(CNN) -- The head of Samoa Air has defended its policy of charging passengers by their weight, arguing such a system is not only fair but the future for other airlines.
"The next step is for the industry to make those sort of changes and recognize that 'Hey, we are not all 72 kilograms (about 160 pounds) anymore and we don't all fit into a standard seat,''' Chris Langton, Samoa Air chief executive told CNN.
"What makes airplanes work is weight. We are not selling seats, we are selling weight."
Langton said Samoa Air's policy went into effect in November for domestic fliers and in the "past few weeks" for international routes.
According to the airline's website, "your weight plus your baggage items is what you pay for. Simple."
The South Pacific air carrier flies just three aircraft, two 10-seaters and one four-seater and serves Samoa, American Samoa, Tonga, Niue, Tokelau, the North Cook Islands and Wallis and Futuna islands in French Polynesia. Langton said the company is planning to purchase a much larger Airbus A320-200 this year for service to international destinations in the region including Australia, New Zealand and Fiji.
"Customers are getting their heads around the concept that paying by weight is the fairest way of doing it," Langton said.
"It's always going to be a sensitive issue, we try to keep it lighthearted and try to keep people on the positive side, particularly for those that are carrying a fair bit of bulk."
"It works both ways. People who pay more deserve more. ... So, it is in our interests that we take care of the people that who've chalked in at 150, 180 kilograms (330, 396 pounds). They've paid their fare and the we try to give them what they should have, which is a comfortable seat. We try to make sure they have space around them, that taller people have got more leg room -- within the confines of the airplane these days we try to do it."
Samoa Air says its program is the world's first fare structure that charges only by weight.
To book online, travelers enter their approximate weight and that of their luggage and prepay based on that "guesstimate." The airline is not equipped to process payments online, but that service is coming soon, Langton said.
Passengers and their luggage are weighed again at the airport.
And if your weight and that of your bags exceed your booking weight? Langton said the airline has a "fiddle factor" of about 2%. So Samoa Air will let a few kilos slide, but the airline is unlikely to provide a refund if passengers roll up to the tarmac with a lighter load.
Langton said families have been pleased with the pricing model because it often costs less to fly with children using the pay-by-weight model than it would to purchase flat-fare seats.
"People deserve to be able to travel in comfort, and the industry has been trying to fit all the square pegs into round holes and hasn't been taking into account that for a lot of people, traveling by air is an uncomfortable experience," he said.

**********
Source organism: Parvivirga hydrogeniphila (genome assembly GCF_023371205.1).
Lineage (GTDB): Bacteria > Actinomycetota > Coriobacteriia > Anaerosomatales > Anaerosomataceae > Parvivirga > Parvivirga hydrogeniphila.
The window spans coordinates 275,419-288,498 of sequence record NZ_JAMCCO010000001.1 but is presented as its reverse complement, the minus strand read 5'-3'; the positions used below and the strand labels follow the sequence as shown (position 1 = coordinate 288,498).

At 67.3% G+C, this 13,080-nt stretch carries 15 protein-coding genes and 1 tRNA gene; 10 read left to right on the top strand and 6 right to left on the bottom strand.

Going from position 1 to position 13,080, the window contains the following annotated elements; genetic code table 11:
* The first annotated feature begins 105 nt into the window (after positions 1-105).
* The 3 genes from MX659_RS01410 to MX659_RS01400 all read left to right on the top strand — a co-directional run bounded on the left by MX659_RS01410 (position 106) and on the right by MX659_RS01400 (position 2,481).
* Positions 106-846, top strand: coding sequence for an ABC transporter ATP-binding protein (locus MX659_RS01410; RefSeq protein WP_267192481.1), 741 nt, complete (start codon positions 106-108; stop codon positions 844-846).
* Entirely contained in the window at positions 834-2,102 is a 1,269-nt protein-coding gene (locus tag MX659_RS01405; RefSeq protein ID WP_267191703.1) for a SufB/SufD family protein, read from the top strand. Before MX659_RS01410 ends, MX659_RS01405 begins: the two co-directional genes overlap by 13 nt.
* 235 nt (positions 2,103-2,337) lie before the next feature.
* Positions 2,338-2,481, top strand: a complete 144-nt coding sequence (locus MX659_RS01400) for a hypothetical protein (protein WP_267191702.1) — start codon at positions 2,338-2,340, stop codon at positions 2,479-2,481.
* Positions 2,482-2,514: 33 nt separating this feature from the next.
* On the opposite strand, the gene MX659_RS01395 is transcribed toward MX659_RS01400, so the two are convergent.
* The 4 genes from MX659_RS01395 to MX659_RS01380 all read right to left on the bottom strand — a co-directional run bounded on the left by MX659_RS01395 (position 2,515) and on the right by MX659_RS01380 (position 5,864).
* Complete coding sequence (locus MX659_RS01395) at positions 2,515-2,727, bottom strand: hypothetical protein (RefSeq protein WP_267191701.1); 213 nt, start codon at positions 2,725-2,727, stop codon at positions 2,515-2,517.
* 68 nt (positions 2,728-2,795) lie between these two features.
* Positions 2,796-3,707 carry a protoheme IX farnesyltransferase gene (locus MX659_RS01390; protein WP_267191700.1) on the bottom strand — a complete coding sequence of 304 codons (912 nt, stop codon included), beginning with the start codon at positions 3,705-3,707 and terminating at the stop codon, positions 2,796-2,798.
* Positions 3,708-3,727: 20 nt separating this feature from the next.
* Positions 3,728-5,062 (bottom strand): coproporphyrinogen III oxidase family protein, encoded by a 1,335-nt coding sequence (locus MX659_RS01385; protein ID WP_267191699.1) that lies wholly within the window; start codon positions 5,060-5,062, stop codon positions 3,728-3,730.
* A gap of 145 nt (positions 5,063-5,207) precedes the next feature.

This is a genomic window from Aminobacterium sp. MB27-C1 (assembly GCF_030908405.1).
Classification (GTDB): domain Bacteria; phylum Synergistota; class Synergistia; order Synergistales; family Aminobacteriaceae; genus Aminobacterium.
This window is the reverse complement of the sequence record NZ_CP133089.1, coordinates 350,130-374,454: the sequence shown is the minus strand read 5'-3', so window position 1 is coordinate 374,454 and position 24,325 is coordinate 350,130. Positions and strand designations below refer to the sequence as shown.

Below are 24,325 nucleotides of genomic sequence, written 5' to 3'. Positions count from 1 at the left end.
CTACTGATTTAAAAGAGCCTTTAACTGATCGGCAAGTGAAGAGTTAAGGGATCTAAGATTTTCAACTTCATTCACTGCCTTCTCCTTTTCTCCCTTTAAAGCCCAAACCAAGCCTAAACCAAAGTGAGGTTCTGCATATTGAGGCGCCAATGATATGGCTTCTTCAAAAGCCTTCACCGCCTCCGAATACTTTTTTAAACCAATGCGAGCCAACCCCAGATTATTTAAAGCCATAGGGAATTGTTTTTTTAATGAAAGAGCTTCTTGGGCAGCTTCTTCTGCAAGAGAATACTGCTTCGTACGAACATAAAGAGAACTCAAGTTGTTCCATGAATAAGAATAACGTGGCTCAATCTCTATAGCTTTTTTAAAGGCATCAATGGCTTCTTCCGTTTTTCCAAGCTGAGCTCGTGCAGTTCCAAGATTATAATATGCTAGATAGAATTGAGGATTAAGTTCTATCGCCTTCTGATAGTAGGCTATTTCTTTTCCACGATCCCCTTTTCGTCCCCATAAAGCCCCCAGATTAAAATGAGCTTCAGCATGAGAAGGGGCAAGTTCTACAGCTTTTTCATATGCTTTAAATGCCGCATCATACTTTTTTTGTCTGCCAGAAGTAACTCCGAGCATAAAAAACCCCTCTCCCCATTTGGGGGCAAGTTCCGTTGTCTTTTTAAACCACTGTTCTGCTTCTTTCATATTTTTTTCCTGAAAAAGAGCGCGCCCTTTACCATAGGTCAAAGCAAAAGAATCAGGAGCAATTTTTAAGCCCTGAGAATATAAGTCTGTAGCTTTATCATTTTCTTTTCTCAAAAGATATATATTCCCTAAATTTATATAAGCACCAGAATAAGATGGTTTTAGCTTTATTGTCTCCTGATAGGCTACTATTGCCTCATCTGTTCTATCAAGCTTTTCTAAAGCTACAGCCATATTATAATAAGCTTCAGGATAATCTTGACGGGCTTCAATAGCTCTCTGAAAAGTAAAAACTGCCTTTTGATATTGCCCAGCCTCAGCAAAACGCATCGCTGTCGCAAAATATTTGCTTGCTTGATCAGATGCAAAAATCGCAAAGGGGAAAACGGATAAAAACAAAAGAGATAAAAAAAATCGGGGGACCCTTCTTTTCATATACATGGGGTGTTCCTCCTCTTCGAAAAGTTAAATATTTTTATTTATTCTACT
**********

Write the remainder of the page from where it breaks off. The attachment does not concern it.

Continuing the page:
"It is not the fun thing you used to do in the past. You don't really look forward to a flight these days for one reason or another and its usually to do with the comfort factor. You are either squeezed into a narrow seat if you are a bigger person or you have got maybe bigger people hanging over you if you are a smaller person."
"Either way both people are being disadvantaged. The larger person is not getting the credit of being large and being catered to because the fare is considered to be equal based on seats but we know it is not. It is always based on weight."
The idea of charging passengers by weight has been batted around before. A Norwegian economist recently published a paper advocating the practice.
Some travelers have criticized the weight-based fare concept as a "fat tax." Others say they believe it's only fair.
"Yes, if I am getting less than 100% of the seat I paid for, the person taking my space should have to make up the difference," a CNN.com commenter wrote.
Some major U.S. airlines have policies for passengers of size, requiring those who do not fit into a seat comfortably to buy a second seat.
For a tiny carrier like Samoa Air, the fare model seems reasonable, according to airline analyst Vaughn Cordle, a partner at Ionosphere Capital.
"For this small operation, specifically with the aircraft they fly, weight restrictions are the key practical problem they have to deal with on every flight. They have a solid business case to charge for weight," Cordle said.
"The nature of their business model, island-hopping with a small aircraft, they have to do it. The alternative is to charge more on a flat rate, and then everyone is discriminated against. Makes sense to not penalize a lighter-weight passenger. The cost per pound is so high on those light airplanes."
But air travelers are unlikely to see anything like it on a large U.S. airline, he said.
"For U.S. airlines, I think this is an issue they will not touch with a 10-foot pole because of the negative publicity and the practical purposes of weighing people at the gate."
CNN's Katia Hetter contributed to this report.